Rare Rides: The 1994 Ford Aerostar - Better in Brown
Much like our recently presented Tempo, today’s Ford is a well-kept oddity that’s already considered a classic due to its age. A ho-hum family van, the Aerostar was the sort of vehicle that got well-used and (usually) rusted by its eighth birthday.
Today’s short-wheelbase beauty, however, made it to 26.
In 1984 Chrysler introduced the Dodge Caravan, which simultaneously doomed the large family station wagon, created the minivan segment, secured Chrysler’s financial future, and put General Motors and Ford on their ear. But it didn’t have to be that way. You see, Ford goofed.
In the early Seventies, Ford was working on a derivative of the Econoline van that was smaller and could be parked in a garage (the key component for suburban family buyers). Called the Carousel, in 1976 the rear-drive van was shown to Ford execs and received applause from around the table. But Ford had too many irons in the fire, namely more sexy projects like new Fox and Panther platforms. The project was killed, which increased tensions between Lee Iacocca, engineer Hal Sperlich, and their boss Henry Ford II. In 1978 both men were fired, and found greener pastures with Chrysler. More open to minivan time, Chrysler approved the project in 1979, and the Caravan was underway.
After word broke of a green light on the Caravan, Ford sighed and began its own development of a new minivan. They took the tall, six-foot height of the Carousel as a starting point, and started over. Mini Econoline ideas were scrapped in favor a smaller unibody platform, VN1. Fuel economy was top of buyers’ minds at the time, so plastics were used to reduce weight, while aluminum was used in some places instead of steel. The parts-sharing with Ranger sped up development, and the Aerostar debuted in near-final “concept” form in 1984. It went into production in June of 1985 for the ’86 model year.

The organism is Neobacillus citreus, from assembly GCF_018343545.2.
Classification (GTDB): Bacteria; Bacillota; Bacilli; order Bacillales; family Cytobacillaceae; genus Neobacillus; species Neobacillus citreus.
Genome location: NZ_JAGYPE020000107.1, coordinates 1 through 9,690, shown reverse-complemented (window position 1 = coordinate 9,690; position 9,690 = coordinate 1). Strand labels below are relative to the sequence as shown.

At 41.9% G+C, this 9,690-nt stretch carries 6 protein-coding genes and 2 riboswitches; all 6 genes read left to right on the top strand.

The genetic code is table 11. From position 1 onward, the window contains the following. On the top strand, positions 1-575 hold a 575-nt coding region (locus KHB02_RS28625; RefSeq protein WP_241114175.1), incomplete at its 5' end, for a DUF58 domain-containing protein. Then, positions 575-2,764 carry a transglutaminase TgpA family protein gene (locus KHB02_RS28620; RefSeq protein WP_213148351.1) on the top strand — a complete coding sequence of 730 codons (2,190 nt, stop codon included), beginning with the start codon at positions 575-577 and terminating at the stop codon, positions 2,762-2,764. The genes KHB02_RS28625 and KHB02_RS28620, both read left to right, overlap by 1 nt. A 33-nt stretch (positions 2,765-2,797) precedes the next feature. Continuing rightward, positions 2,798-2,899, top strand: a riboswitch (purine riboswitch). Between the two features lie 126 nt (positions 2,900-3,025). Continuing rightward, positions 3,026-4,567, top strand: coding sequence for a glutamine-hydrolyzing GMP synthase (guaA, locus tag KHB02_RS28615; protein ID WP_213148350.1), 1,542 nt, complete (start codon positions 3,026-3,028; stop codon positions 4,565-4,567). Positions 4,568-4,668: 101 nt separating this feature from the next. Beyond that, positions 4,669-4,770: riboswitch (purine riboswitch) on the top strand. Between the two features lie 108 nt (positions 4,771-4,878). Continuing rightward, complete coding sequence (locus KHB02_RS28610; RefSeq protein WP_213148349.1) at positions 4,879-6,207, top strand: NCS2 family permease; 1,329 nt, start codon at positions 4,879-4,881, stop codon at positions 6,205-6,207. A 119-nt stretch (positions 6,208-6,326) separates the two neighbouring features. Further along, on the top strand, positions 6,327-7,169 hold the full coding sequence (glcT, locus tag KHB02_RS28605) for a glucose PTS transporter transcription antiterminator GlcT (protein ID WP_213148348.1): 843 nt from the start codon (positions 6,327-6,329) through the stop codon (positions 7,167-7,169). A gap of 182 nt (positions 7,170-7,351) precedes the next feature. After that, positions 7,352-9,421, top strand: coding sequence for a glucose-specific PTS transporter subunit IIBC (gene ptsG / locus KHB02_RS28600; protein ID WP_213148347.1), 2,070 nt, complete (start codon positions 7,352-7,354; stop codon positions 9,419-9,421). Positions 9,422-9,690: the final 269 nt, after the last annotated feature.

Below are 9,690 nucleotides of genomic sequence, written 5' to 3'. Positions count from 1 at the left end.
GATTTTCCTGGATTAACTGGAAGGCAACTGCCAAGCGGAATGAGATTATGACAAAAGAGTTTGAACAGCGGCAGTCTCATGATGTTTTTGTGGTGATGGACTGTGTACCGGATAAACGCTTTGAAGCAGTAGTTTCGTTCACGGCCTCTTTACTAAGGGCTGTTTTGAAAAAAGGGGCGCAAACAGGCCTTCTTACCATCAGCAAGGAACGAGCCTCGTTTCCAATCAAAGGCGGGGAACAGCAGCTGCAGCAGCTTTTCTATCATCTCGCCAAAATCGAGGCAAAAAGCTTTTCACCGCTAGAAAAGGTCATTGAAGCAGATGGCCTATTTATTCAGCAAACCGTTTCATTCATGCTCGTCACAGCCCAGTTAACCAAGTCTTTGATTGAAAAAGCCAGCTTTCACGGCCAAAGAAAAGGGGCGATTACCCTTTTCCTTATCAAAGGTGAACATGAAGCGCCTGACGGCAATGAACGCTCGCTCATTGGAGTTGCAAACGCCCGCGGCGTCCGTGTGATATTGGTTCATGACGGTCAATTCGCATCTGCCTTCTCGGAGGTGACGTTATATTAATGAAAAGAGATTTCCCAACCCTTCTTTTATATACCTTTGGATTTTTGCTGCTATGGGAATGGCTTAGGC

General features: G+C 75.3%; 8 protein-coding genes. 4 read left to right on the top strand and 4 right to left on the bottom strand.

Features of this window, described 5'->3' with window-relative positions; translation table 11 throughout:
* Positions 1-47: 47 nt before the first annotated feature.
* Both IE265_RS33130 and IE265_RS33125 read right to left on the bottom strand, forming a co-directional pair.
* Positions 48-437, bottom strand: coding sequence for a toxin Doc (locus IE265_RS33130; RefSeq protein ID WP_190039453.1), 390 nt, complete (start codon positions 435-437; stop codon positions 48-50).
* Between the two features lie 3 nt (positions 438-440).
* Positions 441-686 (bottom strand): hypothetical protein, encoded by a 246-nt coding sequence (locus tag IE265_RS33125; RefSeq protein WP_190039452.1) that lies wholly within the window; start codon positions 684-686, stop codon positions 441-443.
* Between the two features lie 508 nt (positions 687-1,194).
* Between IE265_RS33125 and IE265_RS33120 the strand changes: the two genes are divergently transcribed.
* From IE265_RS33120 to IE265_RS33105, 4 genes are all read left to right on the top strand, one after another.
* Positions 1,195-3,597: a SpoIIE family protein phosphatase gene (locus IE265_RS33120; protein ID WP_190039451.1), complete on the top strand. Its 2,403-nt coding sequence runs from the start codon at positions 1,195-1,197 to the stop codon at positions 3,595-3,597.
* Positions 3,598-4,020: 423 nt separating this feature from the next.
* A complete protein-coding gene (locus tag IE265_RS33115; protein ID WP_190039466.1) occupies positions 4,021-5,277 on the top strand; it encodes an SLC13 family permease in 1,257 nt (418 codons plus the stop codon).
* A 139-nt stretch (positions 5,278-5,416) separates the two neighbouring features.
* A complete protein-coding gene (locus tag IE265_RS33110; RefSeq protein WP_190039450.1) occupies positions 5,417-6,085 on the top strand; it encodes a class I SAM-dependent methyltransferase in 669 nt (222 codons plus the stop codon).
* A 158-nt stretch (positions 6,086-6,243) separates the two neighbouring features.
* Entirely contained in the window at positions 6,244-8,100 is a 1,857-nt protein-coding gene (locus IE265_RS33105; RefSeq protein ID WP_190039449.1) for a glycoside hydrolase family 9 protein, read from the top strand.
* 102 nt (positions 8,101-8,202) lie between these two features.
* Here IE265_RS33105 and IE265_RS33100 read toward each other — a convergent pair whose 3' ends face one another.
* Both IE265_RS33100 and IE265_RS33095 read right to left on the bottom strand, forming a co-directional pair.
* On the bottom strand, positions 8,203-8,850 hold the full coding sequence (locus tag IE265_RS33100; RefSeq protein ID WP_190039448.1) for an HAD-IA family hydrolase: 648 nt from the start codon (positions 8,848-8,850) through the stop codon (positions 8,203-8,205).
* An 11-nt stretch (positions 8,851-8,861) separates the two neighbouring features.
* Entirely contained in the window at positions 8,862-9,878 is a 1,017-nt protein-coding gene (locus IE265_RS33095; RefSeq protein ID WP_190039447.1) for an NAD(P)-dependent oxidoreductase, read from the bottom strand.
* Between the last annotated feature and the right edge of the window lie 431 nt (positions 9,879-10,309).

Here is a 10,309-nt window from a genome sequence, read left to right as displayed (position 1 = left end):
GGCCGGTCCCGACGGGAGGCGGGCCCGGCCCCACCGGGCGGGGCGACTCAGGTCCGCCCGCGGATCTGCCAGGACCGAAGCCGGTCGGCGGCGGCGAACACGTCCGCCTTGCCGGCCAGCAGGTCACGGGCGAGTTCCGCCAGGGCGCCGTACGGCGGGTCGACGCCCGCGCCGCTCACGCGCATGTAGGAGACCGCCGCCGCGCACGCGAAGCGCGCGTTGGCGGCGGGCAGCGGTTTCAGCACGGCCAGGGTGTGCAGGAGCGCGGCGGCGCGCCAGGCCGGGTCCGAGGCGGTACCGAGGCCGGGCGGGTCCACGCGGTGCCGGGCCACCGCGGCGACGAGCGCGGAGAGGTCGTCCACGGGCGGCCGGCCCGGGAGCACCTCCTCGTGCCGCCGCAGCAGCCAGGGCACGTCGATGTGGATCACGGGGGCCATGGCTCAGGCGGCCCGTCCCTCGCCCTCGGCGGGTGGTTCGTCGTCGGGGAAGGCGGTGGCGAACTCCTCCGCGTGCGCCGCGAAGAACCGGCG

Initially all Aerostars were rear-drive, though all-wheel drive became an option in 1990. Standard-length vans measured 174.9 inches, while long-wheelbase versions were 190.3 inches. The base engine was a 2.3-liter inline-four, though this was discontinued after 1987. For 1986 only, Aerostar buyers who desired a middling engine could opt for the 2.8-liter Cologne V6. Two other V6 engines were offered for a longer time: the Vulcan 3.0-liter from ’86 through ’97, and the 4.0-liter Cologne V6 from ’90 to ’97. Transmissions included a five-speed Mazda manual for the first two model years, with a four-speed automatic offered through 1996. For Aerostar’s final model year in ’97, all versions received a five-speed automatic.
While Ford’s first minivan was successful, it couldn’t touch the Chrysler offerings. In a big announcement on March 17, 1997, Ford discontinued a group of its products: the Aspire, Thunderbird, Cougar, Probe, and Aerostar. Only the Aerostar had a successor, replaced in 1998 by the more family-friendly Windstar. The new offering was based on the front-drive Taurus, which secured its future until crossovers came along.
Today’s well-kept and low-mileage Rare Ride is for sale presently in California. In bronze over beige, it asks $2,275.
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This vehicle has *two* external key cylinders on the passenger side alone! (An incredible extravagance by 2020 standards.)
The Aerostar is not based on the Ranger platform. One has a full frame, the other is a unibody. One had a twin I (or traction) beam front suspension, he other had an SLA set up. One had leaf springs holding up and locating the rear, the other a 3 link and coils. Yes they shared engines and transmissions, but chassis wise it was some brake pieces and the wheels.